The larv or tadpoles of the tailless Batrachians, but not the adults, are capable of reproducing lost members.
His enemies said the tailless Tyke was rough; not even Tammas denied he was ready.
However, it suffices to show that two tailless fowl are able to throw some tailed offspring.
But the sting of the matter lay in this: that now the tailless Tyke might well win.
The kite is tailless and requires a steady breeze to make it float in the air currents like an aeroplane.
A little later, and he walks out of the inn, the tailless Tyke at his heels.
This he had to do, or freeze or starve to death, and so he broke loose, and ever after has been tailless.
It is tailless and very fierce and difficult to domesticate.
We can have a try for the radium fortune and at the same time the professor can look for his tailless toad.
But it is not a jay, neither is it a quail, nor a thrush, nor a tailless pye.
"hindmost part of an animal," Old English tægl, tægel, from Proto-Germanic *tagla- (cf. Old High German zagal, German Zagel "tail," dialectal German Zagel "penis," Old Norse tagl "horse's tail"), from PIE *doklos, from root *dek- "something long and thin" (referring to such things as fringe, lock of hair, horsetail; cf. Old Irish dual "lock of hair," Sanskrit dasah "fringe, wick"). The primary sense, at least in Germanic, seems to have been "hairy tail," or just "tuft of hair," but already in Old English the word was applied to the hairless "tails" of worms, bees, etc. Another Old English word for "tail" was steort (see stark).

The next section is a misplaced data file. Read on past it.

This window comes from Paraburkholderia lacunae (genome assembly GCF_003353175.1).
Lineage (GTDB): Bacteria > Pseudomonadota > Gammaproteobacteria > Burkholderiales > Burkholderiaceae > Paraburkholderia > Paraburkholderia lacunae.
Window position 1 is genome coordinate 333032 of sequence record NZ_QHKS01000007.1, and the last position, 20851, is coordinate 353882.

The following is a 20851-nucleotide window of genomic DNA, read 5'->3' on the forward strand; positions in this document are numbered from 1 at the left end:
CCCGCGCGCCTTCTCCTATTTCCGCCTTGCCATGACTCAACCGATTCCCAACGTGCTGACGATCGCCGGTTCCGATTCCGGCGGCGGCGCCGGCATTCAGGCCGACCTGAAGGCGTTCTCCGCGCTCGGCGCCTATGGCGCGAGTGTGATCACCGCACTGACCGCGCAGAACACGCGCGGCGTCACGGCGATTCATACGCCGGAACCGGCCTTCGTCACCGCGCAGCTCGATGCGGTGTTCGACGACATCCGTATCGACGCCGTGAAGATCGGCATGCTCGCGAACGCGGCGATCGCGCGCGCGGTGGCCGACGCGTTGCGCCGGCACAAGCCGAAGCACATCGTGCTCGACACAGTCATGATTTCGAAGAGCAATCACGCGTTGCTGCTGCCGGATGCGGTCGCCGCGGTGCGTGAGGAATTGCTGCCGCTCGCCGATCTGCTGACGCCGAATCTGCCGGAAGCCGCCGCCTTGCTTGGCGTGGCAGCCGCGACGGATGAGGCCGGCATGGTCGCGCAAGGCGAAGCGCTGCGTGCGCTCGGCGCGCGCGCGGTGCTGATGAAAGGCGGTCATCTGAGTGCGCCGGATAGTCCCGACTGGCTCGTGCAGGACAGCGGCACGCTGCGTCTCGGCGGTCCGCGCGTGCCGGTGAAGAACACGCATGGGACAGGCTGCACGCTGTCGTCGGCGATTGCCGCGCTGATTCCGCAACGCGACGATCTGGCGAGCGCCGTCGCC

Meaning "reverse side of a coin" is from 1680s; that of "backside of a person, buttocks" is recorded from c.1300; slang sense of "pudenda" is from mid-14c.; that of "woman as sex object" is from 1933, earlier "prostitute" (1846). The tail-race (1776) is the part of a mill race below the wheel. To turn tail "take flight" (1580s) originally was a term in falconry. The image of the tail wagging the dog is attested from 1907.
"limitation of ownership," a legal term, early 14c. in Anglo-French; late 13c. in Anglo-Latin, in most cases a shortened form of entail.
"follow secretly," U.S. colloquial, 1907, is from earlier sense of "follow or drive cattle," from tail (n.1). Related: Tailed; tailing. Tail off "diminish" is attested from 1854.
The posterior part of an animal, especially when elongated and extending beyond the trunk or main part of the body.
: tailing a jewelry salesman (1907+)
one's ass off, drag-tail, drag one's tail, get one's tail in a gate, have a broom up one's ass, have a tiger by the tail, have someone or something by the tail, piece of ass, ringtail, shavetail, work one's ass off
[in the second noun sense, tail, ''sex organ,'' is found by 1362]